DHS operated fake university in Michigan to apprehend undocumented immigrants

The Department of Homeland Security (DHS) said it operated a fake university in Michigan to target students who were undocumented immigrants, according to federal indictments unsealed on Wednesday.

The documents, reported by The Detroit Free Press, stated that eight people were arrested and indicted for conspiracy to commit visa fraud and harboring undocumented immigrants for profit.

Six people were arrested in Detroit, while the other two were taken into custody in Florida and Virginia, the Free Press reported. Prosecutors said students enrolled at the fake university to obtain jobs under a student visa program called curricular practical training.{mosads}

The indictment said the defendants aided at least 600 undocumented immigrants in illegally remaining, reentering and working in the U.S. as part of a “pay to stay” scheme.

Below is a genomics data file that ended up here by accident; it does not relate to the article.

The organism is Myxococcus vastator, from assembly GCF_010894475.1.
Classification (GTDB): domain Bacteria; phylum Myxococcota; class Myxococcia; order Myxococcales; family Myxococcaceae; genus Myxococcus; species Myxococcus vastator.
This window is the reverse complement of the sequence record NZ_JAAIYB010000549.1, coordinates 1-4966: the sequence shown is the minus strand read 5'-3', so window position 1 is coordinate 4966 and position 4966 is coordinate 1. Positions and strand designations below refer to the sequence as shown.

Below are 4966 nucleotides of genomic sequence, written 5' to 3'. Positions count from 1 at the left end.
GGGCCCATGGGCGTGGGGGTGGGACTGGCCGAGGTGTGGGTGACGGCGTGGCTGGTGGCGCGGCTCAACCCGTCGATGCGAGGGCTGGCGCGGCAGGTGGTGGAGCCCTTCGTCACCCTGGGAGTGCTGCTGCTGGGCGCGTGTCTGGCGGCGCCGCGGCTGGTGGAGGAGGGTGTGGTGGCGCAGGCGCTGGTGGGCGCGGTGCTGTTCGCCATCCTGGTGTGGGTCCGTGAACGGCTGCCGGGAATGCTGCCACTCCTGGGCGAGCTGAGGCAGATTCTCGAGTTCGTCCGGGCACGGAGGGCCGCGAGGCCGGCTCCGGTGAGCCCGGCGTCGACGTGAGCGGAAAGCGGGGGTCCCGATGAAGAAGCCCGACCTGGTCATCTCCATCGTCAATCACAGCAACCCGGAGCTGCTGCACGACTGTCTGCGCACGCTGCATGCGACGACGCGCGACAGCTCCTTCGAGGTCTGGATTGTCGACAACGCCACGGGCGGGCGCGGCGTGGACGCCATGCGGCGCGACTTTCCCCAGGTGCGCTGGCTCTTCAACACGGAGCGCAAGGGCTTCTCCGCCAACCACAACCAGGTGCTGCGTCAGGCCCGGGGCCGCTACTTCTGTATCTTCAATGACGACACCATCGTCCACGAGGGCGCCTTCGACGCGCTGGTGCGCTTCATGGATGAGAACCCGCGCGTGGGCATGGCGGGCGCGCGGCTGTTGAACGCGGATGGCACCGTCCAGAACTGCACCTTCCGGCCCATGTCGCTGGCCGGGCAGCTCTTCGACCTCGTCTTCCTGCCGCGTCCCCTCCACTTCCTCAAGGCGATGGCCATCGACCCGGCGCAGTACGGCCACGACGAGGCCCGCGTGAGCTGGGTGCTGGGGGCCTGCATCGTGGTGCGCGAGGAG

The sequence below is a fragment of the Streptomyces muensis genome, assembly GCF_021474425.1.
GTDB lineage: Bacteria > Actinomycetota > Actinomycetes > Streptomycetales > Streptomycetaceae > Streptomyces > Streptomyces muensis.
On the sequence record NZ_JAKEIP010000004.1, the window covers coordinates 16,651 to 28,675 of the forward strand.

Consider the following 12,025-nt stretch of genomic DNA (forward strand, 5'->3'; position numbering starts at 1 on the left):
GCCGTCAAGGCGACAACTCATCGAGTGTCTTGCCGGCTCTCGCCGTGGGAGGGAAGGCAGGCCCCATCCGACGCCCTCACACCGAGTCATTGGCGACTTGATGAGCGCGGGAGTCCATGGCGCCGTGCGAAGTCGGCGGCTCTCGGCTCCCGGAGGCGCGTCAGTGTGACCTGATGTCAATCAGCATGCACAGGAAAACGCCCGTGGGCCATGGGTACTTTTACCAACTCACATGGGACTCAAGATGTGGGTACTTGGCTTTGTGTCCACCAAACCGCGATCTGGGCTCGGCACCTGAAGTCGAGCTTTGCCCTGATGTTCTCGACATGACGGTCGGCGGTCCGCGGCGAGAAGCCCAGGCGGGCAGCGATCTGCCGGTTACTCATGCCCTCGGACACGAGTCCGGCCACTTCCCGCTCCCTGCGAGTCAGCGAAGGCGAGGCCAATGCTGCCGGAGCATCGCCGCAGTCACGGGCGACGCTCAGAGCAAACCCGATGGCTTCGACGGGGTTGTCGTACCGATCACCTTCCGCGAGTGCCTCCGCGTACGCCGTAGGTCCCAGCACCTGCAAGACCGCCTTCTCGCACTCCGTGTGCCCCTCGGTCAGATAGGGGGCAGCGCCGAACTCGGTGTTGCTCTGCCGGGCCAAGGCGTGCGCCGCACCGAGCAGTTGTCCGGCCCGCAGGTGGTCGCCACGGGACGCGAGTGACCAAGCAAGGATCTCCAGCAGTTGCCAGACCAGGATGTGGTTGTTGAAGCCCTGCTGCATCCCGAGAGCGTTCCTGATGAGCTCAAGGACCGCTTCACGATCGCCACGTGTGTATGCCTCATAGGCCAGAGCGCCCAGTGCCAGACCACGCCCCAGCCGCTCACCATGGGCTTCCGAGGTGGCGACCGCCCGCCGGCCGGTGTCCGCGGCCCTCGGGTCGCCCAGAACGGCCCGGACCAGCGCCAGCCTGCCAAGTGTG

According to the filing, the defendants were taken into custody after facilitating the enrollment of students into a “metro Detroit private university that, unbeknownst to the conspirators, was operated by HSI (Homeland Security Investigation) special agents as part of an undercover operation.”

“We are all aware that international students can be a valuable asset to our country, but as this case shows, the well-intended international student visa program can also be exploited and abused,” U.S. Attorney Matthew Schneider said in a statement announcing the unsealed indictments.

The university, dubbed the “University of Farmington,” had a website touting its credentials and “dynamic business administration and STEM curriculum.”

DHS did not immediately respond to request for comment from The Hill.

The indictment alleges that students who enrolled “knew that they would not attend any actual classes, earn credits or make academic progress towards an actual degree,” but enrolled only to remain in the country.

Students visas allow individuals to remain in the U.S. if they are enrolled and maintaining progress toward a degree, otherwise they must leave within 60 days.

Immigration attorney Rahul Reddy told the Free Press that students enrolled at the university have already been detained in cities across the country.

HSI has been probing the university’s dealings since 2015, according to the U.S. Attorney’s Office. 

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